Restaurant Oliv, Bachlettenstr. 1, Tel. 061 283 03 03
The place is light, bright and beautiful, with huge windows on both sides of the resto and lots of white and dove grey – not that cool, clinical, Swiss white/grey, just restful and classy. Cheerful, smiley welcome and a daily business lunch menu (CHF36 for 2 courses last time I looked). Apart from that there’s always a soup and a brace of pastas and risottos. And you can order a companionable round or two of mezze (spicy hummous, tzatziki, aubergines, guacamole & Co.) for the whole table as an appetizer (and a bottle of Prosecco to help things along). Yummy stuff like sweetbreads, scallops & Co. (above) and puddings like a seriously naughty crème brulée duo (plain and dark chocolate) topped with a fragile caramel roof at which you have to tap-tap to gain admittance. Nicely eclectic wine list (Switzerland, Baden, Spain, Italy, Argentina etc.) with quite a few offered by the glass, with complicitous (not pushy or showy-offy) wine advice.
La Piratita, Restaurant Luzernerring, Hegenheimerstr. 216
Tel. 061 322 10 24
Remember that great little shack/pop-up place near the University Hospital, painted in glorious technicolour? Boss-woman and cook Berenice Amstutz from Sonora in northern Mexico has now moved out here and is doing a good job. This is the real McCoy, none of your crispy cardboard taco shells or chilli con carne, just the kind of Mexican dishes you’d find in a neighbourhood taqueria in Mexico’s Calzada de Tlalpan. For lunch there’s a daily special and a few tacos/burritos. Evenings there’s a longer menu and Friday night is buffet night, complete with mariachi music by a guy in the regulation black and silver kit, equipped with one of those hats you see people wearing as they emerge, sunburnt and giddy, from the plane from Cancun. The tortillas (from El Sol), soft, fine and supple, are worth a detour alone – take one out of the basket, fill it up on the hand with whatever is your chosen meat- or fish-in-sauce (Bhere does a mean mole), roll it up and eat it in your fingers, sauce dripping out the bottom. There’s a good range of Mexican beers (Negra Modelo entre otras) and tequilas forever, plus killer margaritas.
Neue Alte Markthalle, Steinentorberg 20
Situated inside the big domed hall close to the station, this was once Basel’s wholesale veg. market, then (briefly) a doomed shopping centre, and now a sort of Singaporean food court à la baloise. In the centre are stands selling Indian, Thai, Italian, Lebanese and Persian and vegan food – they’re adding new ones all the time, so go and check it out. You stand in line for whatever has caught your eye (or nose), then take your plate and settle down at one of the tables spread out around the outer edges of the market. It’s packed at the lunch break (lots of offices nearby) so go early — 11.30 or any time after 1, though you do run the risk that your fave Thai curry, tagliatelle with truffles, biryani, korma or pilaff is ausverkauft/sold out.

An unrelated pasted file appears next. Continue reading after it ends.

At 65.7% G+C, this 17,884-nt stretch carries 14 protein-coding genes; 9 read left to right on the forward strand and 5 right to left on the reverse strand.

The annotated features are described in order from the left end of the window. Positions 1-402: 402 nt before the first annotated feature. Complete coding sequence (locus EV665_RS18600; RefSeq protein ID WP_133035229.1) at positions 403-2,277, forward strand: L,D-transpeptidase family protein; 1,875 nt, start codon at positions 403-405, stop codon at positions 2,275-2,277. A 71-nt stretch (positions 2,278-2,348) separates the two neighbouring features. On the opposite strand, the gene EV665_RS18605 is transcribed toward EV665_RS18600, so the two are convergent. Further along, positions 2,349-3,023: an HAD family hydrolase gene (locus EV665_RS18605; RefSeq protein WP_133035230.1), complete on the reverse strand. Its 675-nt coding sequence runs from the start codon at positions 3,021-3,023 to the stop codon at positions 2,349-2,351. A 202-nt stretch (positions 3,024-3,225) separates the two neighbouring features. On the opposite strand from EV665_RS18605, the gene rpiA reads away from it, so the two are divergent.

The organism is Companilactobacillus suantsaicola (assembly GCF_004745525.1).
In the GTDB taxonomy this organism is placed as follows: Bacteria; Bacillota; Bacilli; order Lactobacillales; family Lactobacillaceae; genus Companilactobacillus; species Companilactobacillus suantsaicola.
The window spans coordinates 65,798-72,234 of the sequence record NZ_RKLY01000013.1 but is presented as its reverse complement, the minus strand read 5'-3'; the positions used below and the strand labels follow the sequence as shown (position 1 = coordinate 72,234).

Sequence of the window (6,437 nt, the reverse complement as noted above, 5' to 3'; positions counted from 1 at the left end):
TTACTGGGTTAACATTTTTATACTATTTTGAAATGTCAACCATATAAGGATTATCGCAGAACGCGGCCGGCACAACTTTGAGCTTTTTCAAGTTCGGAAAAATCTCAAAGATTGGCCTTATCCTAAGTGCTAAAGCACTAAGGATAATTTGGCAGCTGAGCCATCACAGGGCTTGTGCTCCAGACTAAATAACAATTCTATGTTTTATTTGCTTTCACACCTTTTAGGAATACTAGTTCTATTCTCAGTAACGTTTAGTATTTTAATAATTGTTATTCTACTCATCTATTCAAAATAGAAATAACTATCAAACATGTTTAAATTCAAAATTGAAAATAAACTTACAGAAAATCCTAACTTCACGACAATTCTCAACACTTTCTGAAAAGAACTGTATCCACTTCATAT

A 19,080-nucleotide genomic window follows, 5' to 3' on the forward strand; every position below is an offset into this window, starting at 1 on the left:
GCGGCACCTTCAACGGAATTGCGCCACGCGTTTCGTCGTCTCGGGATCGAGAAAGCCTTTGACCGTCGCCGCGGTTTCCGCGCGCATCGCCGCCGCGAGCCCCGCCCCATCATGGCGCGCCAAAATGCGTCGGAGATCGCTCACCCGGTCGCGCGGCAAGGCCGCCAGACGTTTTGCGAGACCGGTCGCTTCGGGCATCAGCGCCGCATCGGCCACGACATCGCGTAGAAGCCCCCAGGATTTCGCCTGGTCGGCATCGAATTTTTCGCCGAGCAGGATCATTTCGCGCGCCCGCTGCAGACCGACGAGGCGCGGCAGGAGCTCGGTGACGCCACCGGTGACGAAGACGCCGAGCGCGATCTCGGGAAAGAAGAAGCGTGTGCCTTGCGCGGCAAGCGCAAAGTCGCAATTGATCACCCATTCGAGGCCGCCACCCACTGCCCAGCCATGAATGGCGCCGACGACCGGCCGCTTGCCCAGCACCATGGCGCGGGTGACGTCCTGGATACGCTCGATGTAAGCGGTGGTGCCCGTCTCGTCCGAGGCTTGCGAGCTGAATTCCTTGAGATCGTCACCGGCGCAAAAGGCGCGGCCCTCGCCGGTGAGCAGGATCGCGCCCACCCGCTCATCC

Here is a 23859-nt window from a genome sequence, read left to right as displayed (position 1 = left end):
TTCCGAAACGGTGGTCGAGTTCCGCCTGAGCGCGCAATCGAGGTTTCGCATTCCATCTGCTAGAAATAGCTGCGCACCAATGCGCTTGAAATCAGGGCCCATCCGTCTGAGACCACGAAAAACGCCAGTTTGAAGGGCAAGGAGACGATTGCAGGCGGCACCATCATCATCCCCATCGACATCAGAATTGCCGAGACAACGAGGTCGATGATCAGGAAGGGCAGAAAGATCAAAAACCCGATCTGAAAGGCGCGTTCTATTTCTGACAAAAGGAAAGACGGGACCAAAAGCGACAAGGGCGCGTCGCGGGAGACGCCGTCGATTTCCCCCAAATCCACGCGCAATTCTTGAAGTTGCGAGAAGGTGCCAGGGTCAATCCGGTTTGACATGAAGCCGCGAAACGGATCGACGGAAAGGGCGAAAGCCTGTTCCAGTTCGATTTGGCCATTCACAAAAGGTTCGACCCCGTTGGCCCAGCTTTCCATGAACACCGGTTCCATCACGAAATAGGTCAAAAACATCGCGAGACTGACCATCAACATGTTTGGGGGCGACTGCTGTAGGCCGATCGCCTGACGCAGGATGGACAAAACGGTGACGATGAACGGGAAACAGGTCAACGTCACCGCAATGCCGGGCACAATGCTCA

Restaurant Nordbahnhof, Mülhauserstr. 123.
Owned by a Swiss-Thai family and staffed by family members, this is a typical Quartierbeiz or local pub/friendly neighbourhood resto in the St Johanns Quartier. Forget the décor (very brown and rather dark), concentrate rather on the food which is pretty authentic Thai, though toned down a bit (as are most ethnic foods when they stray beyond their own borders) to suit Swiss tastes. It’s also very fairly priced: their lunch menu — soup and a choice of two mains (usually either a curry with meat or tofu and a veg-rich stir-fry with meat or tofu), with coffee or tea thrown in — will set you back around CHF18. Smiley service by one of the brothers (the other’s in the kitchen). There’s also a big terrace for when summer comes around again (it will, it will).
Jay’s Indian Restaurant, St. Johanns-Vorstadt 21
Tel. 061 261 50 22